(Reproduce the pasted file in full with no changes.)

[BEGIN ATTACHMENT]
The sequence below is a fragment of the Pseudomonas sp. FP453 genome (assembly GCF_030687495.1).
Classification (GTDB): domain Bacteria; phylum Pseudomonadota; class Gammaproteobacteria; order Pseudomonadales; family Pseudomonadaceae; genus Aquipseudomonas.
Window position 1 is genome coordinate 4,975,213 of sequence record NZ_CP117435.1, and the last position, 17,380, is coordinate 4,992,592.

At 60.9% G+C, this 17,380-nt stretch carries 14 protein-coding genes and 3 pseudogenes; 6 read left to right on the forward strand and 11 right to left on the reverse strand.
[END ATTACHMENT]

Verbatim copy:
The sequence below is a fragment of the Pseudomonas sp. FP453 genome (assembly GCF_030687495.1).
Classification (GTDB): domain Bacteria; phylum Pseudomonadota; class Gammaproteobacteria; order Pseudomonadales; family Pseudomonadaceae; genus Aquipseudomonas.
Window position 1 is genome coordinate 4,975,213 of sequence record NZ_CP117435.1, and the last position, 17,380, is coordinate 4,992,592.

At 60.9% G+C, this 17,380-nt stretch carries 14 protein-coding genes and 3 pseudogenes; 6 read left to right on the forward strand and 11 right to left on the reverse strand.